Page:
Palingenius, it is true, places his heaven above the stars, whereas Thomas Digges puts them into it.


needless to say, there is no place for Paradise in the astronomical world of Copernicus.


…it was Bruno who, for the first time, presented to us the sketch, or the outline, of the cosmology that became dominant in the last two centuries…


…Lovejoy…it is Giordano Bruno who must be regarded as the principal representative of the doctrine of the decentralised, infinite and infinitely populous universe…preached it throughout western Europe with  the fervour of an evangelist…



…De immenso et innumerabilibus…“There is a single general space, a single vast immensity which we may freely call Void: in it are innumerable globes like this on which we live and grow; this space we declare to be infinite, since neither reason convenience, sense-perception nor nature assign to it a limit.  For there is no reason, nor defect of nature’s gifts, either of active or passive power to hinder the existence of other worlds throughout space, which is identical in natural character with our own space, that is everywhere filled with matter or at least ether.”


We have, of course, heard nearly similar things from Nicholas of Cusa.



Nicholas of Cusa simply states the impossibility of assigning limits to the world, Giordano Bruno asserts, and rejoices in, its infinity…


… “For he who speaketh of emptiness, the void or the infinite ether, ascribeth to it neither weight nor lightness, nor motion, nor upper, nor lower, nor intermediate regions; assuming moreover that there are in this space those countless bodies such as our earth and other earths, our sun and other suns, which all revolve within this infinite space, through finite and determined spaces or around their own centres.  Thus we on the earth say that the earth is in the centre…just as we say that we are at the centre of that [universally] equidistant circle, which is the great horizon at the limit of our own encircling ethereal region, so doubtlessly the inhabitants of the moon believe themselves at the centre [of a great horizon]”


… “From various points of view these may all be regarded either as centres, or as points on the circumference, as poles, or zeniths…”


… “the earth is not in the centre of the Universe; it is central only to our surrounding space.”



…Bruno uses the principle of plenitude in an utterly ruthless manner, rejecting all the restrictions by which mediaeval thinkers tried to limit its applicability…


…Bruno’s God, the somewhat misunderstood infinitas complicata of Nicholas of Cusa, could not but explicate and express himself I an infinite, infinitely rich, and infinitely extended world.



… “This science does not permit that the arch of the horizon that our deluded vision imagineth over the Earth and that by our phantasy is feigned in the spacious ether, shall imprison our spirit under the custody of a Pluto or at the mercy of a Jove.  We are spared the thought of so  wealthy an owner and subsequently of so miserly, sordid and avaricious a donor.”


The displacement of t the earth from the centrum of the world was not felt to be a demotion.  Quite the contrary: it is with satisfaction that Nicholas of Cusa asserts its promotion to the rank of the noble stars; and, as for Giordano Bruno, it is with a  burning enthusiasm—that of a prisoner who sees the walls of his jail crumble—that he announces the bursting of the spheres that separated us from the wide open spaces and inexhaustible treasures of the ever-changing, eternal and infinite universe.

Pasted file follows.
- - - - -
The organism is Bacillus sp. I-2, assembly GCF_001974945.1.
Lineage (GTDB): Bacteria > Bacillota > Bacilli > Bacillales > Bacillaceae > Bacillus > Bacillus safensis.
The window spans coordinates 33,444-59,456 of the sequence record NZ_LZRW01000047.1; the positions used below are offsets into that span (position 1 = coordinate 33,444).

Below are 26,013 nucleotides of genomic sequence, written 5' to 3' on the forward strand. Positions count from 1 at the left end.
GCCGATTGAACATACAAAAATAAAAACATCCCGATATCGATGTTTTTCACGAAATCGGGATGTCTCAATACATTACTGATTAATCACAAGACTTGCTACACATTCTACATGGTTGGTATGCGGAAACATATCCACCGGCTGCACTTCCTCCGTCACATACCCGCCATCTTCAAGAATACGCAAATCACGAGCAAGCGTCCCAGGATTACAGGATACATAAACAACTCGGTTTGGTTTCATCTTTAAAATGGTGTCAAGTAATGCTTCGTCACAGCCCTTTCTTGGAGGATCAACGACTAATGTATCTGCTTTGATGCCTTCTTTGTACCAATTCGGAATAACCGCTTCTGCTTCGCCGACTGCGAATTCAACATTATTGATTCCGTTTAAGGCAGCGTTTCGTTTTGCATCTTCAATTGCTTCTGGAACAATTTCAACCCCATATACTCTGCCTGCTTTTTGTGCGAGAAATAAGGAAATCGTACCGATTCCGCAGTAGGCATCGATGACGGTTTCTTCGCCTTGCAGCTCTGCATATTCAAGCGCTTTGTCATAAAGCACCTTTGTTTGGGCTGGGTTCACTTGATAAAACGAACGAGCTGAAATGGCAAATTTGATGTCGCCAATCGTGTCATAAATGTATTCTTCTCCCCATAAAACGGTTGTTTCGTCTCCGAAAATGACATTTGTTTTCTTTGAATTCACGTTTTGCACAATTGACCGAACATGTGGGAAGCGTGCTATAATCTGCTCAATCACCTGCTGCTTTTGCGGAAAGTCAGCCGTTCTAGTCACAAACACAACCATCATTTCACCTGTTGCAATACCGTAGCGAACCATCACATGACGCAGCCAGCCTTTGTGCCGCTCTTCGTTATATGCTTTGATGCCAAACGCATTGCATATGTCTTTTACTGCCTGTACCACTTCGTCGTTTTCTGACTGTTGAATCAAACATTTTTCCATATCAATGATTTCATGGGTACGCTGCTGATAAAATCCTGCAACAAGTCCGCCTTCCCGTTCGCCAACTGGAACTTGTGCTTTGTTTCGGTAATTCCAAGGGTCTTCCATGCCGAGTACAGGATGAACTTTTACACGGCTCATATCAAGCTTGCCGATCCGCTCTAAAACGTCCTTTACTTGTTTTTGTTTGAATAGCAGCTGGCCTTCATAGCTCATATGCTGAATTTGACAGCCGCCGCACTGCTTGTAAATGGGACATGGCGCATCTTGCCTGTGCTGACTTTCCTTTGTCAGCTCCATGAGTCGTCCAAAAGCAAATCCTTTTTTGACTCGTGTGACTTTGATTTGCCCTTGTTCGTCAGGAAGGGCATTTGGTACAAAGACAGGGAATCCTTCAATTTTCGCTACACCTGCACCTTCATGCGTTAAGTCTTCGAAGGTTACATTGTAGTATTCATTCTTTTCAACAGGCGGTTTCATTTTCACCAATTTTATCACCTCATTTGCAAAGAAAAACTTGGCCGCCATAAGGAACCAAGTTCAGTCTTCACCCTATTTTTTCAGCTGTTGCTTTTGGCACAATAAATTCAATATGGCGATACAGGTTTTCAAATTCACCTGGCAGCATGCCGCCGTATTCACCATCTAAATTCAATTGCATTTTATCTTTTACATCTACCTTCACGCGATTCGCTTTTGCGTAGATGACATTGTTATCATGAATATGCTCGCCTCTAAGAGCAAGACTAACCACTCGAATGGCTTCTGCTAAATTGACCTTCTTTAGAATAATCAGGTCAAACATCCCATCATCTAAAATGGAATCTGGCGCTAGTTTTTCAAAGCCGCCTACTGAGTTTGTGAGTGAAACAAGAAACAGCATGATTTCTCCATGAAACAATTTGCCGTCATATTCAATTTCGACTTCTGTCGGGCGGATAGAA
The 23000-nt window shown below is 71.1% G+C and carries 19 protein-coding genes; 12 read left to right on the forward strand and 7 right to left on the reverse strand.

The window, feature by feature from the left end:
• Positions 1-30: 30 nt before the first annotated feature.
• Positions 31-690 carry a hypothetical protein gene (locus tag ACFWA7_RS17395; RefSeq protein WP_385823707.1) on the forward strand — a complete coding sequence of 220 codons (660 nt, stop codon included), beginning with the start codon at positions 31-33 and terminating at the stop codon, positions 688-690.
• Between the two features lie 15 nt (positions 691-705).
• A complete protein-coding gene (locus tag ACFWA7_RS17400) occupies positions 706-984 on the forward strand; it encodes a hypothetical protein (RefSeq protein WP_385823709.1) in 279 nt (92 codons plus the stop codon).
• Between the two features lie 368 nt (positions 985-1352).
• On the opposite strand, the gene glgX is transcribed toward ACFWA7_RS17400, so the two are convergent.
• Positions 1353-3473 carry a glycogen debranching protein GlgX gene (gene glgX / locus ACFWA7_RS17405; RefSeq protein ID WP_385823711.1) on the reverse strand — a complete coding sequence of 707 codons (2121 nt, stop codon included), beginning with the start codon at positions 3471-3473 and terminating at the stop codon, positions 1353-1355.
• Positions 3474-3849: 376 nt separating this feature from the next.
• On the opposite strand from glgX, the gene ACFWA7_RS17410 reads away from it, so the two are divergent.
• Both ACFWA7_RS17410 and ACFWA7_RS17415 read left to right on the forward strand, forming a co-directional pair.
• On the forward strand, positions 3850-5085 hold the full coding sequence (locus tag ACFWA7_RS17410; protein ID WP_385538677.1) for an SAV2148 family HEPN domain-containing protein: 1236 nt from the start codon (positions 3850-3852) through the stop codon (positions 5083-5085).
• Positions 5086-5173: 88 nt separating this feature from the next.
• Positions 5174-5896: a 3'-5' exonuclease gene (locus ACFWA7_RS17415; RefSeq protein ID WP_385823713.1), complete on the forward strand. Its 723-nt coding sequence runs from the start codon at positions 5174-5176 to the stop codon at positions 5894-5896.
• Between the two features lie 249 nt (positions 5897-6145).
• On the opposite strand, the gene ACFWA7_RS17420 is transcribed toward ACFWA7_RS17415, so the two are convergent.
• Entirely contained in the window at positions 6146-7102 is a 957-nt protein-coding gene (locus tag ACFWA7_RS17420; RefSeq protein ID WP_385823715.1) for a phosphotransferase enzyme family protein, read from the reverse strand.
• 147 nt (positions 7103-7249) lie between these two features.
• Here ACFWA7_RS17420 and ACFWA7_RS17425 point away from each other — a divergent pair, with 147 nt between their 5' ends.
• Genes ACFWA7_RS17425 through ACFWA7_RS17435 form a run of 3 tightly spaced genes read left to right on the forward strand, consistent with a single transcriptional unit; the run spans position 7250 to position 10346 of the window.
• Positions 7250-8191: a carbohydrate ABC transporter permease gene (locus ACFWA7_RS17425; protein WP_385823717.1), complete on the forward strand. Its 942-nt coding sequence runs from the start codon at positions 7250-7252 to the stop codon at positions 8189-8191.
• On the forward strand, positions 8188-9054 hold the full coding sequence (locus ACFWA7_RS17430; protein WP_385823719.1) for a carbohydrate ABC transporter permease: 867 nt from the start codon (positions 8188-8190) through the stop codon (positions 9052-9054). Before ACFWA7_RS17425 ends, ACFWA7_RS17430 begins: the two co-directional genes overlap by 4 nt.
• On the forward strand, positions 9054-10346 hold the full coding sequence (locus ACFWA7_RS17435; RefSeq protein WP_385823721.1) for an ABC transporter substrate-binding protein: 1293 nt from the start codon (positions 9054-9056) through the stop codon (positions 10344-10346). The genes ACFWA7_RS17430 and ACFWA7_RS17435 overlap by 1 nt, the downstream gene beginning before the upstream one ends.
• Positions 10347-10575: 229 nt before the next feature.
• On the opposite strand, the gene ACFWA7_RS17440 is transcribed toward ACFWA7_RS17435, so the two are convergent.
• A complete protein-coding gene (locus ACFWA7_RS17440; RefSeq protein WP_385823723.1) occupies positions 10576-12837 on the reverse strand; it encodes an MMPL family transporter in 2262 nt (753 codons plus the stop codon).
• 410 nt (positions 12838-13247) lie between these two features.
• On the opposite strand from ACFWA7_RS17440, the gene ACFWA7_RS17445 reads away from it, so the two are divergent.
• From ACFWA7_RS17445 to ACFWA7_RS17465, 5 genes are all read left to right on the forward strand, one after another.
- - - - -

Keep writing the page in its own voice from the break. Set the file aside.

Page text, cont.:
Nicholas of Cusa states that immutability can nowhere be found in the whole universe; Giordano Bruno goes far beyond this mere statement; for him motion and change are signs of perfection and not a lack of it.  an immutable universe would be a dead universe; a living one must be able to move and to change.


“There are no ends, boundaries, limits of walls which can defraud or deprive us of the infinite multitude of things.  Therefore the earth and the ocean thereof are fecund; therefore the sun’s blaze is everlasting, so that eternally fuel is provided for the voracious fires, and moisture replenishes the attenuated seas.  For from infinity is born an ever fresh abundance of matter.  Thus Democritus and Epicurus, who maintained that everything throughout infinity suffereth renewal and restoration, understood these matters more truly that those who at all costs maintain a belief in the immutability of the Universe, alleging a constant and unchanging number of particles of identical material that perpetually undergo transformation, one into another.”



…a century later Leibniz—who certainly knew Bruno and was influenced by him—was to call the principle of sufficient reason, which supplements the principle of plenitude and, in due time, superseded it; and the decisive shift (adumbrated indeed by Nicholas of Cusa) from sensual to intellectual cognition in its relation to thought (intellect)


on The Infinite Universe and the Worlds…Bruno (Philotheo) asserts that sense-perception, as such, is confused and erroneous and cannot be made the basis of scientific and philosophical knowledge.


***brings back Platonism



… “It is the part of the intellect to judge yielding due weight to factors absent and separated by distance of time and by space intervals.  And in this matter our sense-perception doth suffice us and doth yield us adequate testimony, since it is unable to gainsay us…”